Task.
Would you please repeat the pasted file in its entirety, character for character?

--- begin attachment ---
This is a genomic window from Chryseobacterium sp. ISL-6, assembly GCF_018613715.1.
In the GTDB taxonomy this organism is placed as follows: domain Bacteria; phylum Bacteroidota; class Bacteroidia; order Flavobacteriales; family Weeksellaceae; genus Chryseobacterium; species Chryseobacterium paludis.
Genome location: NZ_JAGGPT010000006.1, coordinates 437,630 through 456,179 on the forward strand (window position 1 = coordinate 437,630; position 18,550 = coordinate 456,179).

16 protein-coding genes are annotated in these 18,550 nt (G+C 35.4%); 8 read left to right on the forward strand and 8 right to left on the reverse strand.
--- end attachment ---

This is a genomic window from Chryseobacterium sp. ISL-6, assembly GCF_018613715.1.
In the GTDB taxonomy this organism is placed as follows: domain Bacteria; phylum Bacteroidota; class Bacteroidia; order Flavobacteriales; family Weeksellaceae; genus Chryseobacterium; species Chryseobacterium paludis.
Genome location: NZ_JAGGPT010000006.1, coordinates 437,630 through 456,179 on the forward strand (window position 1 = coordinate 437,630; position 18,550 = coordinate 456,179).

16 protein-coding genes are annotated in these 18,550 nt (G+C 35.4%); 8 read left to right on the forward strand and 8 right to left on the reverse strand.